Retroviruses And Cancer
Retroviruses are among several types of viruses that can induce cancer in the host organism. So-called slowly transforming viruses are exemplified by human T-lymphotropic virus (HTLV), which causes leukemia (a type of blood cancer) in humans. These viruses induce malignancy by a process called insertional mutagenesis. The initial event is thought to be retroviral integration near, and subsequent activation of, a cellular oncogene (c-onc). Examples of c-onc include genes for growth factors, protein kinases, and transcription factors. Harold Varmus and Michael Bishop won the Nobel Prize for physiology or medicine in 1989 for their contributions to the discovery of oncogenes.
When a malignancy is triggered, tumors appear only after a long latent period of months or years, and these tumors are typically clonal in origin. That is, they arise by the rare transformation of a single cell. HTLV-1 is highly prevalent in people living in Japan, the Caribbean, and Africa, areas where approximately one percent of adults are infected. About one to three percent of infected individuals will eventually develop adult T-cell leukemia after an incubation period, which is usually several decades long. HTLV stimulates T-cell proliferation that could favor mutational events leading to cell transformation.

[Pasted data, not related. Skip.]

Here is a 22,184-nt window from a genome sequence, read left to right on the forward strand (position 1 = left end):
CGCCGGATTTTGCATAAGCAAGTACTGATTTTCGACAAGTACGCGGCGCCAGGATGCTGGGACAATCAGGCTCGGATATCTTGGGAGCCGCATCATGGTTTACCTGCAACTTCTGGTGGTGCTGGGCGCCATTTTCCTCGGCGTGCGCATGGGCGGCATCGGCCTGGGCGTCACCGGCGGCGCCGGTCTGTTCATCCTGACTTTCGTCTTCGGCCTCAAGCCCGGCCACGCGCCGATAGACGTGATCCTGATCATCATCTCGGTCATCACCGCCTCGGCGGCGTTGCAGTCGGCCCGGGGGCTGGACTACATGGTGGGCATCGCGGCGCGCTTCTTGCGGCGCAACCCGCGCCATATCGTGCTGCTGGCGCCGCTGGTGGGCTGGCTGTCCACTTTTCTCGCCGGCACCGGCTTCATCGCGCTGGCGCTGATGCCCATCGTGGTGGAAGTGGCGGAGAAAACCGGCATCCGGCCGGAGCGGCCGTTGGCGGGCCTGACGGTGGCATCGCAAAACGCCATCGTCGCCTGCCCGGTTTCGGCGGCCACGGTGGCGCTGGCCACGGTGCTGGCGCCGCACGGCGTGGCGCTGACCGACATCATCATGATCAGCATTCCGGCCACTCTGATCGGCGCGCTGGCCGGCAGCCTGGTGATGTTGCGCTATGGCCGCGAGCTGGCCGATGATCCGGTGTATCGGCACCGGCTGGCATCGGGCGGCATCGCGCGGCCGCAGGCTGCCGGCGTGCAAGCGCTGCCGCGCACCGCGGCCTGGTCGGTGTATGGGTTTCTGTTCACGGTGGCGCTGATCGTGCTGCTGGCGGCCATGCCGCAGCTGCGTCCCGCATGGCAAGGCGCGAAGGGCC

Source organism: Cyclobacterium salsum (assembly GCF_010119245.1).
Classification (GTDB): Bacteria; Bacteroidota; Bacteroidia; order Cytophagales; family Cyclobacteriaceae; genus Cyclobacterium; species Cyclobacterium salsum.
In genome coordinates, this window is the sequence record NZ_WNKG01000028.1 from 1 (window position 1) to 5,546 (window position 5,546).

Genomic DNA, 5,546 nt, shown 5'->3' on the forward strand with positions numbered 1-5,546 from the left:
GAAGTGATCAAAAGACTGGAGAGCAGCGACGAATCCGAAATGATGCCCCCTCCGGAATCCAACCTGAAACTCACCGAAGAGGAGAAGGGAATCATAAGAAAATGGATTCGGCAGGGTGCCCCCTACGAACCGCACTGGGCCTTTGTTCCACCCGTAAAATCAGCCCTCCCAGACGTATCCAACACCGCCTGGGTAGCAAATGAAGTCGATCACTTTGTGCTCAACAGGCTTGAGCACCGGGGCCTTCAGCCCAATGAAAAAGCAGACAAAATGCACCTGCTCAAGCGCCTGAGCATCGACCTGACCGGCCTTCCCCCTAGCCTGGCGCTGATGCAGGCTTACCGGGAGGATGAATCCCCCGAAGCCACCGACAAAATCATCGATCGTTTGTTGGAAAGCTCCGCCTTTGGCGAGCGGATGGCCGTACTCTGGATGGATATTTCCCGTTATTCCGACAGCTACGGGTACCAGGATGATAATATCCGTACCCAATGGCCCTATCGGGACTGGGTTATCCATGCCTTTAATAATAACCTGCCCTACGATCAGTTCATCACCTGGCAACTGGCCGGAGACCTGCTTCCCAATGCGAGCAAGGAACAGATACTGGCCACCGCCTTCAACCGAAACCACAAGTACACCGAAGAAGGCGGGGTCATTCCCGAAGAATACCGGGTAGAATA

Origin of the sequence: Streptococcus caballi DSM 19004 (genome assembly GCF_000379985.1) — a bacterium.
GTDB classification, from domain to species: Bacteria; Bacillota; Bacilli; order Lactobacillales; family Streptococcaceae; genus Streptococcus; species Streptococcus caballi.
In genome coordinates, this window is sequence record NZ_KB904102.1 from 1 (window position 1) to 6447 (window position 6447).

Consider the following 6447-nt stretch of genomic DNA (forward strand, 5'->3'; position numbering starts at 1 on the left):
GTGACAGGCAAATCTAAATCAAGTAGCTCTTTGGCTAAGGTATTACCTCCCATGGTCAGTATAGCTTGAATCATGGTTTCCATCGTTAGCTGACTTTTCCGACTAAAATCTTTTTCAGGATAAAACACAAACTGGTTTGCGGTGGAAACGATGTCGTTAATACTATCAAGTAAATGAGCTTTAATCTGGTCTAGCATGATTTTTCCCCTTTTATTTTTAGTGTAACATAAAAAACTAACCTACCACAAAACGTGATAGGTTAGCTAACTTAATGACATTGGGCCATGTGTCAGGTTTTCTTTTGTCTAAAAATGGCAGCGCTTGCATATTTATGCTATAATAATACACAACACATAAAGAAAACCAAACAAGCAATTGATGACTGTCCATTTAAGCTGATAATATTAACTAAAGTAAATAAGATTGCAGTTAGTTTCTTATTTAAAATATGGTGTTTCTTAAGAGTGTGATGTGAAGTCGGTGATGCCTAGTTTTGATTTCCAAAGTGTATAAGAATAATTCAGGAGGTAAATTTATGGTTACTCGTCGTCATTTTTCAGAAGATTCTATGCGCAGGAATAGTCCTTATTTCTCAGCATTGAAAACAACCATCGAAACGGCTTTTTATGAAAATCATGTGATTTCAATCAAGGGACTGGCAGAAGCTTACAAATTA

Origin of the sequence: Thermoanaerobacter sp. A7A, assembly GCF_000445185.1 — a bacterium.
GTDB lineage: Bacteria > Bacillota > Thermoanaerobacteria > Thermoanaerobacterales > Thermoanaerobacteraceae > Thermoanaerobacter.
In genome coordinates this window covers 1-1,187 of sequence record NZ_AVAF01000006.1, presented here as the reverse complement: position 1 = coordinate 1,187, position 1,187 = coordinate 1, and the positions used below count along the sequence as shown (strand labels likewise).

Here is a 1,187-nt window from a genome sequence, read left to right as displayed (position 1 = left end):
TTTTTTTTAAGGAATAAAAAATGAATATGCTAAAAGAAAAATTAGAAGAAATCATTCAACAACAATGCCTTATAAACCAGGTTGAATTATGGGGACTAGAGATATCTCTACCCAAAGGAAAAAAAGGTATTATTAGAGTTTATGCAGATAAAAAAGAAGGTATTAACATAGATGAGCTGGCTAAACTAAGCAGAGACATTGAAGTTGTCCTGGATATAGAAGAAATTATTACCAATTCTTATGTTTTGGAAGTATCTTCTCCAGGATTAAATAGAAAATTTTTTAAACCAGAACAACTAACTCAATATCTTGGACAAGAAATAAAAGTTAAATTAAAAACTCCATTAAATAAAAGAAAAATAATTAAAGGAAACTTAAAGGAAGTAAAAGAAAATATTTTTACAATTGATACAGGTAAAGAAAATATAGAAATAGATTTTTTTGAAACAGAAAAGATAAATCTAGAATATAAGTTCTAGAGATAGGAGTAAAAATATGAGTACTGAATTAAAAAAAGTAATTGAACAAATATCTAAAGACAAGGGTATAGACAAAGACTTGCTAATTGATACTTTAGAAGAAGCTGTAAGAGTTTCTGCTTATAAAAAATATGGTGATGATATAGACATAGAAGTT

Acutely transforming retroviruses contain a viral oncogene (v-onc) and induce polyclonal cancers (that is, many different cancer cells are derived in multiple transforming events) at high efficiency within a short time frame (weeks). The v-onc are derived by incorporation and modification (that is, by deletion of introns, mutations, and other such processes) of host-cell oncogenes. The v-onc are often expressed in great quantity, due to the highly active viral LTRs. Most acutely transforming retroviruses are replication-defective, because incorporation of the oncogene deletes an essential gene or genes. They therefore require a helper virus to propagate. An exception is Rous sarcoma virus, whose genome retains enough of the structural gene sequences to remain capable of replication.
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Weinberg, Robert A. "How Cancer Arises." Scientific American 275, no. 3 (1996): 62-70.